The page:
However, I feel very differently when it comes to the solstices. I am even quite reverent in regard to both the Winter and Summer Solstice and always observe them. To me they really are special times.
This word “observe” is a funny one and I only began to understand this use of it by studying the Tibetan Buddhist calendar. In Tibet, until recently, they did not observe Saturdays and Sundays as special or as days off. Instead they observed New and Full Moons plus various other solunar events in the month. They took these days off. Imagine that. No weekends, but days off based on natural astronomical events!
Setting aside a day like the New or Full Moon as a day for observation was a new concept for me. Well, by now it’s been something like fifty years. The whole idea of setting time aside to observe your mindstream was simply a new idea, but one I intuitively warmed to. So much the more when it comes to the two great turning points in the year, the Winter and Summer Solstices. I measure my year by those two peaks.
If we study ancient civilizations, the year did not turn on the January 1st, but rather on the winter and summer solstices. There are hundreds of sites that celebrate the solstices, some of the more well-known ones being Glastonbury, Chichen Itza, the Temple of Karnak, Newgrange, and Easter Island.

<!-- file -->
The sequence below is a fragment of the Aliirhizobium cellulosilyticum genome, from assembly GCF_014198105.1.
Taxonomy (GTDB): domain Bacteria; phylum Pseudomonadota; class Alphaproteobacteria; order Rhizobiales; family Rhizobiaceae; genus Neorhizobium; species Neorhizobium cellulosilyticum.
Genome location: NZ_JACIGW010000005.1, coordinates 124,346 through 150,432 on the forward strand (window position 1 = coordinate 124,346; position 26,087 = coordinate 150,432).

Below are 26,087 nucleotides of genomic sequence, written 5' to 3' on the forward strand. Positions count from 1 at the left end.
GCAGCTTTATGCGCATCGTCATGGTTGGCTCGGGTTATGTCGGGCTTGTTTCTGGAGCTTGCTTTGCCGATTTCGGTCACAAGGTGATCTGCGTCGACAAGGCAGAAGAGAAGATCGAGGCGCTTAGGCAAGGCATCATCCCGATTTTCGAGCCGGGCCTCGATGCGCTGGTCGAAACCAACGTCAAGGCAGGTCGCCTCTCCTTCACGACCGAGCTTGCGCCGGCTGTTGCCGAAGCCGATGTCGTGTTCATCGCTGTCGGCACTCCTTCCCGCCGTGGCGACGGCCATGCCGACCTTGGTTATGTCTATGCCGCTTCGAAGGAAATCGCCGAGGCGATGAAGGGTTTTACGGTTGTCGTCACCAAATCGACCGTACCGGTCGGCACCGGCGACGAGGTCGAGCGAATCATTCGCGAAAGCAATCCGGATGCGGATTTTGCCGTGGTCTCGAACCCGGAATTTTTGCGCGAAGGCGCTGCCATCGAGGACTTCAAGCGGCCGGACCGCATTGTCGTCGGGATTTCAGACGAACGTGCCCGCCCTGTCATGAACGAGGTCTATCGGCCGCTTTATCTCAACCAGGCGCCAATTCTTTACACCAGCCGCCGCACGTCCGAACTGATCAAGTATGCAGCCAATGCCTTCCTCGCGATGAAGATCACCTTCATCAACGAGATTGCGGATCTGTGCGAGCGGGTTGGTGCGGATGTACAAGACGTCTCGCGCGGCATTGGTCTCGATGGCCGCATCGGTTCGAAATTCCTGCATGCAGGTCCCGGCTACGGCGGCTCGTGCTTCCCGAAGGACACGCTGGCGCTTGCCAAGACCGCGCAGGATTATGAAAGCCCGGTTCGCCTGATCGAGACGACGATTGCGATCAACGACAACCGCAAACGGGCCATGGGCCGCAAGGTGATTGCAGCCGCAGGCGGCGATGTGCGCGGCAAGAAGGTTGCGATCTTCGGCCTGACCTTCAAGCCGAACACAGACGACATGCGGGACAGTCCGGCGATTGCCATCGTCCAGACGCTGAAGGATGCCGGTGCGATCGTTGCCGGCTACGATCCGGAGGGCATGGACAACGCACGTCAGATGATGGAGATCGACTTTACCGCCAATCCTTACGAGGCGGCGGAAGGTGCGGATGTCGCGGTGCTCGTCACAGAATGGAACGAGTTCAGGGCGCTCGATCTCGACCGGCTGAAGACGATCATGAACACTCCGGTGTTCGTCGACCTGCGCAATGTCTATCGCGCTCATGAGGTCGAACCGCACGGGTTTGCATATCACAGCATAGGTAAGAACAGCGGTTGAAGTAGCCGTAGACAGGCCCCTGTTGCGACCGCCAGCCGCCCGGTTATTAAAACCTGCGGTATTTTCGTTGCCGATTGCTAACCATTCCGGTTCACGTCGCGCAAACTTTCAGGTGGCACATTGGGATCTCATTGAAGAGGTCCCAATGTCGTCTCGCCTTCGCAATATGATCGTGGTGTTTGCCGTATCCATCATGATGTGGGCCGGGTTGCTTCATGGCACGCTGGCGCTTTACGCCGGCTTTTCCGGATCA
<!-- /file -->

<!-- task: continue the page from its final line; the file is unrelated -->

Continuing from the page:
If the Summer Solstice is equivalent to the Full Moon of the yearly cycle, then the Winter Solstice is the New Moon of the Year, a much more sensible point in time to indicate the start of a new yearly cycle since astronomically this is the actual turning point of the Sun’s influence with the Earth. The winter solstice is the point of rebirth of the Sun each year.
In many traditions, the winter solstice marks the victory of the Sun over the increasing darkness and the beginning of its march northward toward summer and light. This is the turning point and it also marks the first day of winter. In most ancient societies the winter solstice was celebrated as the beginning of the New Year, often called winter’s night -- the rebirth of the Sun. At the winter solstice is released the seed impulse for the next yearly cycle. It begins again.
This winter solstice will occur at 12:30 AM EST Thursday December 22nd, so Wednesday December 21st will be the New Year’s Eve for rest of us, all the Wiccans, Druids, Celtics, and the so-called pagans and heathens. I don’t generally consider myself as belonging to those groups, but when it comes to artificial holidays and calendars, I can’t use them.
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Considering that many days in an entire year are filled with a large number of stressful sky patterns, today and... read more »